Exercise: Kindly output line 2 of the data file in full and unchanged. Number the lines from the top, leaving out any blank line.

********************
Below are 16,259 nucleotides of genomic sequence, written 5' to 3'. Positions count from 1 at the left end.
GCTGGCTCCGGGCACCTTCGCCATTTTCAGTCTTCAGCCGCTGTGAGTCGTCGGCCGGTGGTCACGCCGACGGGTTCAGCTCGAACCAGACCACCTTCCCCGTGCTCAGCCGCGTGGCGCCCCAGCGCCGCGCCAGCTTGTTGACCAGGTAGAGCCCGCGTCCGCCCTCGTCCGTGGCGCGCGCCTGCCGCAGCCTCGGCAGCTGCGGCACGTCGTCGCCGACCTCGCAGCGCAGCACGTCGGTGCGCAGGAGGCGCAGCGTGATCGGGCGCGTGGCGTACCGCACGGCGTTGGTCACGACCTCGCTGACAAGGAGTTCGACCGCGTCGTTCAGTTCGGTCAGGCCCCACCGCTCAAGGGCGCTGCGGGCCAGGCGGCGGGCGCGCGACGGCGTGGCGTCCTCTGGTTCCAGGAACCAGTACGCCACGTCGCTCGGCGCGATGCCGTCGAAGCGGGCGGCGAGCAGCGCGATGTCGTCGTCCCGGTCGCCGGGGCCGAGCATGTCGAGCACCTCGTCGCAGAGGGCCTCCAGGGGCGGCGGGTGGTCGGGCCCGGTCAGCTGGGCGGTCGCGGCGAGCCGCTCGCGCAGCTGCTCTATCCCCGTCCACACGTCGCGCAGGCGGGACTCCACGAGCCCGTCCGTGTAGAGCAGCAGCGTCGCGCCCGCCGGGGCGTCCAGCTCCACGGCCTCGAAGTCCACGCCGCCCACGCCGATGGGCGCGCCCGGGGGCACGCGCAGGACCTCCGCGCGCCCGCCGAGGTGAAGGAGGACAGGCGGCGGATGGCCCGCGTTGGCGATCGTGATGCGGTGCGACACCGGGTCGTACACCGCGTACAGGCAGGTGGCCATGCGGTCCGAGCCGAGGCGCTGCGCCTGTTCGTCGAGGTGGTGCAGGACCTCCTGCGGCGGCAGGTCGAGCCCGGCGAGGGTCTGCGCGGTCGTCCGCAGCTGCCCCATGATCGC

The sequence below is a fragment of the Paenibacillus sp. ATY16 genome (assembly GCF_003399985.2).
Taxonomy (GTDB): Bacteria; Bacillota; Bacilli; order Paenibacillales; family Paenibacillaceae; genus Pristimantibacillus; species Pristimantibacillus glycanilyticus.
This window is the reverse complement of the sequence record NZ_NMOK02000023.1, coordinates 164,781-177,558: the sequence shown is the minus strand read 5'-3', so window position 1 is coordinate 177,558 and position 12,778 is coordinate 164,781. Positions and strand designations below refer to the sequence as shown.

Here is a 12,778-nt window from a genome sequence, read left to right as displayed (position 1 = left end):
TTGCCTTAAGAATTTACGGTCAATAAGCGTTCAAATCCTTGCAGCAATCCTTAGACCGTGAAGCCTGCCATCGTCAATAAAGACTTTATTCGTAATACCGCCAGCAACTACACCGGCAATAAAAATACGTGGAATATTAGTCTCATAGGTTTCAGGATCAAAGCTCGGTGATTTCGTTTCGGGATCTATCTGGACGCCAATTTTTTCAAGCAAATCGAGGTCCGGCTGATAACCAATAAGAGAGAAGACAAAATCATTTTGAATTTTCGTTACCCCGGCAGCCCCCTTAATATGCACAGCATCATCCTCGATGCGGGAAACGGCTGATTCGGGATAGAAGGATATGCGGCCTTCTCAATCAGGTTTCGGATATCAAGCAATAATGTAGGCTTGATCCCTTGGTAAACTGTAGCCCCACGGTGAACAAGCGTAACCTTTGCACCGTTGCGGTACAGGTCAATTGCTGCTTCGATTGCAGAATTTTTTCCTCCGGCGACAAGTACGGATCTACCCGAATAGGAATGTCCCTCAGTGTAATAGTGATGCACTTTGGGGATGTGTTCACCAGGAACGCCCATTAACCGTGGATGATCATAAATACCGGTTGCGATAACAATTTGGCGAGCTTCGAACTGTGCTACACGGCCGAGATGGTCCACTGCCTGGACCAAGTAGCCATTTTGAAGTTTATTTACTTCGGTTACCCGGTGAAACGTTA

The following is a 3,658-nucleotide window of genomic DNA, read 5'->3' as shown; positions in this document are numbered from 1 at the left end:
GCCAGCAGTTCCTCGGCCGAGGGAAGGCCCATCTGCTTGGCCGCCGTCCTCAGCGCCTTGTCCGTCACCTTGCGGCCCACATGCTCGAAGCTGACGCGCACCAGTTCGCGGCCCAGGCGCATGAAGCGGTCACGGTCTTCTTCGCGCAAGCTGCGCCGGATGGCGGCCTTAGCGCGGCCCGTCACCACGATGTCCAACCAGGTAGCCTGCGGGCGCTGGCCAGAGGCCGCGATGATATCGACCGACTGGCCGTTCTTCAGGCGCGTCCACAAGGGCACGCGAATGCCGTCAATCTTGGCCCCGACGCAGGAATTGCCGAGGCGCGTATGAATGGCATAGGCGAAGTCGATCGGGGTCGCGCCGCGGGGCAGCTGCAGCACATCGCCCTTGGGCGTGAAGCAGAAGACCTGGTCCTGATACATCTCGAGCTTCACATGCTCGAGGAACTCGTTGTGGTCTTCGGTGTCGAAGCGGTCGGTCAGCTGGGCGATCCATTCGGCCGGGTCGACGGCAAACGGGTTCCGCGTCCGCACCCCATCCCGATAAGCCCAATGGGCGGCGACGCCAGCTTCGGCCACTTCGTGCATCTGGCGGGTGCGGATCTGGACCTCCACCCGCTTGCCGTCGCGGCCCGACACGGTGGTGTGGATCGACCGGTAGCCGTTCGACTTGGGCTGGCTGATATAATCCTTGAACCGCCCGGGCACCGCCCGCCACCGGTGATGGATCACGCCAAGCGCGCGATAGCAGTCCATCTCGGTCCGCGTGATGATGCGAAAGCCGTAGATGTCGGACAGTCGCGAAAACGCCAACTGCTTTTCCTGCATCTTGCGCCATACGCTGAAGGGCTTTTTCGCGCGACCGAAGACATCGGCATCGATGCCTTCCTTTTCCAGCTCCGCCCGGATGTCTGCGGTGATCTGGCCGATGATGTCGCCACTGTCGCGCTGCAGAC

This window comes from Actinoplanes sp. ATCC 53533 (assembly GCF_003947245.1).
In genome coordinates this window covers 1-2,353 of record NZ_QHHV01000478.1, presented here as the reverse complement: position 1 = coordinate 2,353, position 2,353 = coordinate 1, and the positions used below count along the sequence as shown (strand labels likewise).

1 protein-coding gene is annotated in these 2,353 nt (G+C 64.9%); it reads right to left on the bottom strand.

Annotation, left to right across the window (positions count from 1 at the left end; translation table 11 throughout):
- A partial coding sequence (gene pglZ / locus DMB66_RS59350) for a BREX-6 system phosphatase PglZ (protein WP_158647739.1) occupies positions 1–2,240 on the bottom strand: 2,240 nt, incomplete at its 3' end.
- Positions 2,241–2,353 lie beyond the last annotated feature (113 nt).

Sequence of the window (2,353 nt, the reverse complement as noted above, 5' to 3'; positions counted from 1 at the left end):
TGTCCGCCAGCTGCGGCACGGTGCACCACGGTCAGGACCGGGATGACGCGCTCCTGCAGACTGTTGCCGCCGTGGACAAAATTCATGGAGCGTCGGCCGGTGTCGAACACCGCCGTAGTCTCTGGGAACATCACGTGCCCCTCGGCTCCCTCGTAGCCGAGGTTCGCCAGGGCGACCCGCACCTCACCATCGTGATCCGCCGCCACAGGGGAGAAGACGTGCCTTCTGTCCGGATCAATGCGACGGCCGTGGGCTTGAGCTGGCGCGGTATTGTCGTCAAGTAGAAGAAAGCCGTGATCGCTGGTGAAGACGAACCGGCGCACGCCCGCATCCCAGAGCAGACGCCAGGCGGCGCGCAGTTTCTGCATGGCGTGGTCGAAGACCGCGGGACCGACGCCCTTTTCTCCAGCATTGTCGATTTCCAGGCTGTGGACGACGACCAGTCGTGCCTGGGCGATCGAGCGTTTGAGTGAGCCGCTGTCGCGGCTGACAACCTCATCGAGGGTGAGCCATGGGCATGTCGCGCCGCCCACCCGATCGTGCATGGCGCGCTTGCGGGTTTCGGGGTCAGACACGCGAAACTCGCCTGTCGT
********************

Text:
GCTGGCTCCGGGCACCTTCGCCATTTTCAGTCTTCAGCCGCTGTGAGTCGTCGGCCGGTGGTCACGCCGACGGGTTCAGCTCGAACCAGACCACCTTCCCCGTGCTCAGCCGCGTGGCGCCCCAGCGCCGCGCCAGCTTGTTGACCAGGTAGAGCCCGCGTCCGCCCTCGTCCGTGGCGCGCGCCTGCCGCAGCCTCGGCAGCTGCGGCACGTCGTCGCCGACCTCGCAGCGCAGCACGTCGGTGCGCAGGAGGCGCAGCGTGATCGGGCGCGTGGCGTACCGCACGGCGTTGGTCACGACCTCGCTGACAAGGAGTTCGACCGCGTCGTTCAGTTCGGTCAGGCCCCACCGCTCAAGGGCGCTGCGGGCCAGGCGGCGGGCGCGCGACGGCGTGGCGTCCTCTGGTTCCAGGAACCAGTACGCCACGTCGCTCGGCGCGATGCCGTCGAAGCGGGCGGCGAGCAGCGCGATGTCGTCGTCCCGGTCGCCGGGGCCGAGCATGTCGAGCACCTCGTCGCAGAGGGCCTCCAGGGGCGGCGGGTGGTCGGGCCCGGTCAGCTGGGCGGTCGCGGCGAGCCGCTCGCGCAGCTGCTCTATCCCCGTCCACACGTCGCGCAGGCGGGACTCCACGAGCCCGTCCGTGTAGAGCAGCAGCGTCGCGCCCGCCGGGGCGTCCAGCTCCACGGCCTCGAAGTCCACGCCGCCCACGCCGATGGGCGCGCCCGGGGGCACGCGCAGGACCTCCGCGCGCCCGCCGAGGTGAAGGAGGACAGGCGGCGGATGGCCCGCGTTGGCGATCGTGATGCGGTGCGACACCGGGTCGTACACCGCGTACAGGCAGGTGGCCATGCGGTCCGAGCCGAGGCGCTGCGCCTGTTCGTCGAGGTGGTGCAGGACCTCCTGCGGCGGCAGGTCGAGCCCGGCGAGGGTCTGCGCGGTCGTCCGCAGCTGCCCCATGATCGC